Yesterday at the Beaumont Field Day I spoke on bunch grapes. But, this post is not about bunch grapes, but rather something else I noticed next to where I was standing. Directly on the other side of the fence from the station sits a pecan orchard. With the late freezes we had this year there were few nuts on the trees, but there was a good amount of pecan phylloxera. Pecan phylloxera cause galls to develop on the pecan trees, usually on leaves or on stems. They can seriously impact yield if left uncontrolled. Of course now is too late to control the insect — it must be done early in the season around budbreak and before leaf growth is 1 inch. This is one case where the insect is akin to a disease — once you see the symptom it is too late to control. The insect populations can vary from year to year, so they may not be a big problem every year. For homeowners this insect is next to impossible to control on a large tree because the entire tree would need to be sprayed. If one had the proper equipment, carbaryl or a dormant oil could control it. The better option is to have trees that are resistant to the insect — something like ‘Elliot’, ‘Candy’, or ‘Jenkins’ (there are others as well). Control in a commercial situation is relatively easy because commercial growers have the equipment and access to insecticides, but timing is the key.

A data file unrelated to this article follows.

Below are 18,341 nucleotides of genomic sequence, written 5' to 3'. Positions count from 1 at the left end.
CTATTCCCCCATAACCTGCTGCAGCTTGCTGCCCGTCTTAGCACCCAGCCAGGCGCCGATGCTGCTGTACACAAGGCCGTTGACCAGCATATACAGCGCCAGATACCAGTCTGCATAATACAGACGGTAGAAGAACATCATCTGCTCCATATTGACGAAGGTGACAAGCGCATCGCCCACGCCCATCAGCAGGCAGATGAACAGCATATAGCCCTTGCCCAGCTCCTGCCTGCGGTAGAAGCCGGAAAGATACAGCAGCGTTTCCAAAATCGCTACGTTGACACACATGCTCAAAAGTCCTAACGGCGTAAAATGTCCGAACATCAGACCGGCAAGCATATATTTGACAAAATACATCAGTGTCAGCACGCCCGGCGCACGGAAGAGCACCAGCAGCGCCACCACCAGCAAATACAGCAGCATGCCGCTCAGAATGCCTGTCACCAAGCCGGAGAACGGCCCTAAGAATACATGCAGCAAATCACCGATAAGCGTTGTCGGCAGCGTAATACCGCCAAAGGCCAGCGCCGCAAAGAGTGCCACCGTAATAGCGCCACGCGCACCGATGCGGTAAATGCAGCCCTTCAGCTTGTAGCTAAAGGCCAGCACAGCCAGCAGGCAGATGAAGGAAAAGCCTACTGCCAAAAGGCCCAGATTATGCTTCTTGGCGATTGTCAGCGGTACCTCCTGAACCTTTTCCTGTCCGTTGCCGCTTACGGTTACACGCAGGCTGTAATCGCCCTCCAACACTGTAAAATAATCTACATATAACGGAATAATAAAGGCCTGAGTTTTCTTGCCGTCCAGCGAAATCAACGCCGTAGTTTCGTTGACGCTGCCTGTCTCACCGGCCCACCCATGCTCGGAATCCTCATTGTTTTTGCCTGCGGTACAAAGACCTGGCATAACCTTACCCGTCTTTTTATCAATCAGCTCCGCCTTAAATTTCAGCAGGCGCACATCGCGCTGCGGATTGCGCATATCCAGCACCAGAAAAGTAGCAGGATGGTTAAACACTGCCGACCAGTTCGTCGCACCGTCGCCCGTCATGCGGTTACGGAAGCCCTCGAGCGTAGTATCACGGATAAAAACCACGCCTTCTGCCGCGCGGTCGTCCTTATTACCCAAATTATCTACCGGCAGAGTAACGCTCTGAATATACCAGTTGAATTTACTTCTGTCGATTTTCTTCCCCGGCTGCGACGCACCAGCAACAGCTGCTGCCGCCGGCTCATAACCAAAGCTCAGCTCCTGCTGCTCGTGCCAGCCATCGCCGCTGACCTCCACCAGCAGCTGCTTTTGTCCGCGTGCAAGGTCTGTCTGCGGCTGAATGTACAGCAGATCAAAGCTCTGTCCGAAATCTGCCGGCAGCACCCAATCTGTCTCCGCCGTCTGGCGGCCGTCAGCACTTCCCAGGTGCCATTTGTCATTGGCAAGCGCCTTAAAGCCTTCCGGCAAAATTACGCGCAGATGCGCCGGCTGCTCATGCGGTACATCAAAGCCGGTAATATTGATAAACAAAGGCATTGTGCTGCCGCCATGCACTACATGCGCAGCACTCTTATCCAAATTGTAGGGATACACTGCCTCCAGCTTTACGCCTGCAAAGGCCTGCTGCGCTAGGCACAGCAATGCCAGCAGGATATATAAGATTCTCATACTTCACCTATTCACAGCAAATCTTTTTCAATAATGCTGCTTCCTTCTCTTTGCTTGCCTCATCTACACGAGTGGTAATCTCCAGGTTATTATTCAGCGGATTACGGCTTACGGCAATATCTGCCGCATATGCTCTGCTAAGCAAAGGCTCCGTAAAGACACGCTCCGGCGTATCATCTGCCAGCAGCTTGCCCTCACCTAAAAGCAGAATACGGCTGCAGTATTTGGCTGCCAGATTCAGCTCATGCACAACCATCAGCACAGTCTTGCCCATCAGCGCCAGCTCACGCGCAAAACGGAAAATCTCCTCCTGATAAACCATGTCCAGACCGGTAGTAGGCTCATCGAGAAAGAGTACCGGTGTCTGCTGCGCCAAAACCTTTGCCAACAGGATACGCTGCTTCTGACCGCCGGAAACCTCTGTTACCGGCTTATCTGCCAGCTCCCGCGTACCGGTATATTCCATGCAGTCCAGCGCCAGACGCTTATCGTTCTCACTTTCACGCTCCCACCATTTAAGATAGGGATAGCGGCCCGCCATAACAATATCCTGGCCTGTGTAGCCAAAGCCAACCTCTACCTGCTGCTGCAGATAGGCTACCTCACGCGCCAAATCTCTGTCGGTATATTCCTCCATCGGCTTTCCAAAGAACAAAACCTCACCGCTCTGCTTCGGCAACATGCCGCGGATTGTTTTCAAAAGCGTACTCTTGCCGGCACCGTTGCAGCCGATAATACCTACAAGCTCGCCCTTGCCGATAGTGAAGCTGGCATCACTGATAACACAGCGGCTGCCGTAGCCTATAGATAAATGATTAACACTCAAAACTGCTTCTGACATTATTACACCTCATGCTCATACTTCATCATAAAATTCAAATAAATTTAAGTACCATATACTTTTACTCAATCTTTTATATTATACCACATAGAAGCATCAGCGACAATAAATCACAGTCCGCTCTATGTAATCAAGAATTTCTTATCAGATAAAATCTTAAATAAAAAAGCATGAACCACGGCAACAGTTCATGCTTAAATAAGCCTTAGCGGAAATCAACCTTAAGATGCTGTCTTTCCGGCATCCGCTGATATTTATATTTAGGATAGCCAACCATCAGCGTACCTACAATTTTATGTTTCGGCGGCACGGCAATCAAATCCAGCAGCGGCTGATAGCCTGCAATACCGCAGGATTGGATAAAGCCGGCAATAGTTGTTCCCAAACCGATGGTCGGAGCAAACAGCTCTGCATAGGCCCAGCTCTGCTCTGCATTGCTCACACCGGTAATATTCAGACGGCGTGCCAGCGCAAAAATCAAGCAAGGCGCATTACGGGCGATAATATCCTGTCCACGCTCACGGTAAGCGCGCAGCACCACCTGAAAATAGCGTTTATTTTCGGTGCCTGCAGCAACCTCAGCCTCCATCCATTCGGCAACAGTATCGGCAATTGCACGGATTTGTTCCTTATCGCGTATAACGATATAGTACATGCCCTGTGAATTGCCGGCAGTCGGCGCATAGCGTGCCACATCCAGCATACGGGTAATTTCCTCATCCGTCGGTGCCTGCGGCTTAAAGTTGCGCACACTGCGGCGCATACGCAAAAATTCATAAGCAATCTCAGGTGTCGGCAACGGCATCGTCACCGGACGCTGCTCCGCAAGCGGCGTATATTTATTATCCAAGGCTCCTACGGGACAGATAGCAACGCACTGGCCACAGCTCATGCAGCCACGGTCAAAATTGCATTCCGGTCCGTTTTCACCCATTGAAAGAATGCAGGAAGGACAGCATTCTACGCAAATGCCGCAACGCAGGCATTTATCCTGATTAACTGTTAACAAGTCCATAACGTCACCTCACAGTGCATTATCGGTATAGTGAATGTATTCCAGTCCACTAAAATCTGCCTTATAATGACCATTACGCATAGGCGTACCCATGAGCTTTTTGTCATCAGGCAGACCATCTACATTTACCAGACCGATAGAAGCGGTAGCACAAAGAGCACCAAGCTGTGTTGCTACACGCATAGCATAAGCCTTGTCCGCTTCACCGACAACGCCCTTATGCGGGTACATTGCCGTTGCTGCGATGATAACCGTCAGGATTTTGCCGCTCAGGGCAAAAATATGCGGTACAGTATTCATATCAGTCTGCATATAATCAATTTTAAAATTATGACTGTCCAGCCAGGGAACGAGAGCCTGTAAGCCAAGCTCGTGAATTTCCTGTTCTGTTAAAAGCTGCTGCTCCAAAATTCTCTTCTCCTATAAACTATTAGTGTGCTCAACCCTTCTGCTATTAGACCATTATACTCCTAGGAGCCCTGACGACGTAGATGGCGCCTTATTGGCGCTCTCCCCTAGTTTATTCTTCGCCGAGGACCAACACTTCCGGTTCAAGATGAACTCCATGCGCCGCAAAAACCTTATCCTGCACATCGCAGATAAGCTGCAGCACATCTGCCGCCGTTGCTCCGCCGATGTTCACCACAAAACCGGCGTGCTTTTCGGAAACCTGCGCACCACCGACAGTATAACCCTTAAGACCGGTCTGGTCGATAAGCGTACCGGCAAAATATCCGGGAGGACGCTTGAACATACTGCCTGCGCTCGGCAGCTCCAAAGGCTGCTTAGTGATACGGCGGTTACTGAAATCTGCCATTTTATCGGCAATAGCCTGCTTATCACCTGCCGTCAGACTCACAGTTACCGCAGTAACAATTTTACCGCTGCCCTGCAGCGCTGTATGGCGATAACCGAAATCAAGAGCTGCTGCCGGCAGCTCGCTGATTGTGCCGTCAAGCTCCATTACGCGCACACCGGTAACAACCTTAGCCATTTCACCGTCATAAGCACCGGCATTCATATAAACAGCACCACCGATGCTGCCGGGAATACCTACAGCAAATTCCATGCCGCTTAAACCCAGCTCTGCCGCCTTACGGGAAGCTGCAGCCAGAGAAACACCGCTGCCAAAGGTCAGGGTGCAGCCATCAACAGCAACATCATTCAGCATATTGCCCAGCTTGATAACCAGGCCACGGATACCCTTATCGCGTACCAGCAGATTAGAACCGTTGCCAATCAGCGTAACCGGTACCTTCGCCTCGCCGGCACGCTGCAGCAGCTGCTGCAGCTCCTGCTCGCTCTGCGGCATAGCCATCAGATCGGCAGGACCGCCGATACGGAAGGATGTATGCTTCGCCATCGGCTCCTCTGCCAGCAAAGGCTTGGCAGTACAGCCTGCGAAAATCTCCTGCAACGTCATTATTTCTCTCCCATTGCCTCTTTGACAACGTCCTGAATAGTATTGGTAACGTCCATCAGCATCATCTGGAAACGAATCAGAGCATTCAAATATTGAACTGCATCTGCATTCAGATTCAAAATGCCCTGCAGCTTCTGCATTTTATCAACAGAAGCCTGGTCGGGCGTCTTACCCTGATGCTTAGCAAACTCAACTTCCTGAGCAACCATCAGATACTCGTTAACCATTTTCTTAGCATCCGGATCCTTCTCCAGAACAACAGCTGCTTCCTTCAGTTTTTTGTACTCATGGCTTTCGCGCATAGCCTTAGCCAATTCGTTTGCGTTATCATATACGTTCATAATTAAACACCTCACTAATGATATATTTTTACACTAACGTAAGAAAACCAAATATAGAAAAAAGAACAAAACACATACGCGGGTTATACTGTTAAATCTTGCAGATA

Pecan Phylloxera (Phylloxera notabilis, P. russelae, P. devastatrix)
Description: The adults and nymphs are tiny, soft-bodied, cream colored insects resembling aphids. They are rarely seen.
Life Cycle: Phylloxera overwinter in the egg stage in protected places on branches. The young insects appear in spring about the time the buds unfold. The insect inserts its (beak) into new leaf or terminal growth and a gall forms that soon envelopes the insect. The insect matures within the gall and lays a large number of eggs. Young hatch from these eggs and develop into winged forms. Usually, in late May or early June the gall splits open and releases the insects. Infestations may start on one tree and spread out to others. There are several generations per year.
Symptoms: Galls appear on leaflets or growing terminals. Leaflets with 4 or more galls may drop. Severe infestations may produce partial defoliation of affected trees and may interfere with photosynthesis. Terminals infested by P. devastatrix have galls where the nut clusters would normally develop. This is the most damaging phylloxera.
More good info on this insect is available at the links below:
Image from LSU agcenter.